Haute Gastronomy in Madrid
These two restaurants cooking up creative Spanish fusion cuisine should be on your list to visit next time you’re in Madrid.
In recent years, Madrid, Spain’s capital, has become an epicenter for global gastronomy, thanks to new restaurants opening that are run by some of the best chefs from a country that accumulates international gastronomic awards and holds a lot of Michelin stars.
In recent years, Madrid has become an epicenter for global gastronomy.
Two restaurants—Bibo and Yakitoro—run by renowned chefs Dani García and Alberto Chicote, respectively, showcase the best of Spanish fusion cuisine offered in modern spaces where style and excellent service are essential parts of the culinary experience.
Paseo de la Castellana, 52
Dani García is one of Spain’s youngest chefs with impressive feats. In fact, together with business partners J.M. Toro and siblings Laura and Javier Gutiérrez, he runs the Dani García Group. The Dani García Group includes a Marbella-based restaurant with two Michelin stars, a catering company, a laboratory, a new restaurant in Marbella and Madrid’s recently opened Bibo.
This new locale, centrally located on Paseo de la Castellana street, boasts more than 2,600 square feet and has been decorated by interior designer Lázaro Rosa-Violán. Rosa-Violán created a bright dining room, reminiscent of the Malaga Fair (the chef is from Malaga), using more than 10,000 light bulbs and placing a hot air balloon over a large round bar, where patrons can also dine.
At Bibo, Andalusian products and recipes coexist in perfect harmony with French, Italian, Japanese and Peruvian cuisine, and the influence of chefs García admires, including Ferran Adrià, Manuel de la Osa and Joël Robuchon, is evident.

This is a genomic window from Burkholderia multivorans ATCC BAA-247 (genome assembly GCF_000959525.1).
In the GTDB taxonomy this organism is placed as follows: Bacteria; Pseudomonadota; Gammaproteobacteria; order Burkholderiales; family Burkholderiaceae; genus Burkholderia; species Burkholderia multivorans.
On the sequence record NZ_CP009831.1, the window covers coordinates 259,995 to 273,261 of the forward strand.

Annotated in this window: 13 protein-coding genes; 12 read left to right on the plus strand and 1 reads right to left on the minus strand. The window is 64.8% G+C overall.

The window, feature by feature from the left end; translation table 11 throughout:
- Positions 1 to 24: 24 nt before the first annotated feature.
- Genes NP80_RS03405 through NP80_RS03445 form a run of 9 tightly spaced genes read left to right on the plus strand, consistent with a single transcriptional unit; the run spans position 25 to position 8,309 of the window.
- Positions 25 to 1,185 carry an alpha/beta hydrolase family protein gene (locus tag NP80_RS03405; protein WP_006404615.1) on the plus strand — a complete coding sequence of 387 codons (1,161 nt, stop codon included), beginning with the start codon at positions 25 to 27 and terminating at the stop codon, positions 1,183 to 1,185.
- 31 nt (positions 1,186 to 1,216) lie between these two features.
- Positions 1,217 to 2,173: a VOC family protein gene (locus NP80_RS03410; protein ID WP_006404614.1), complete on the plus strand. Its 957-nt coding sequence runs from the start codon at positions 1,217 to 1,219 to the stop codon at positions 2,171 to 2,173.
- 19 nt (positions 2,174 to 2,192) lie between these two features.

Bibo’s dishes are elaborate yet simple in presentation. Among favorite meals are the bull tail brioche, Russian salad with fried quail eggs, marinated sea bass and croquettes made from the batter used to fry fish in Andalusia.
I met chef Alberto Chicote at the end of the 1990s while he was at the helm of the kitchen in Madrid’s Nodo. By then, almost 20 years ago, he was celebrated for his fusion cuisine and his daring culinary vision.
At Yakitoro, a play on the words yakitori (a typical Japanese tavern) and toro (Spanish for “bull”), an animal symbolic of Spain. The typical Japanese skewers are cooked on charcoal grills located next to the tables, adding a fun, Spanish touch.
There are many delicious dishes, including the Iberian yakitoros, bluefin tuna skewers on bread, pack choy and gazpacho, yakibokatas (small sandwiches) of lamb and tzatziki or of lobster and crisp vegetables. A visit to Yakitoro should be included in your next trip to Madrid. ■
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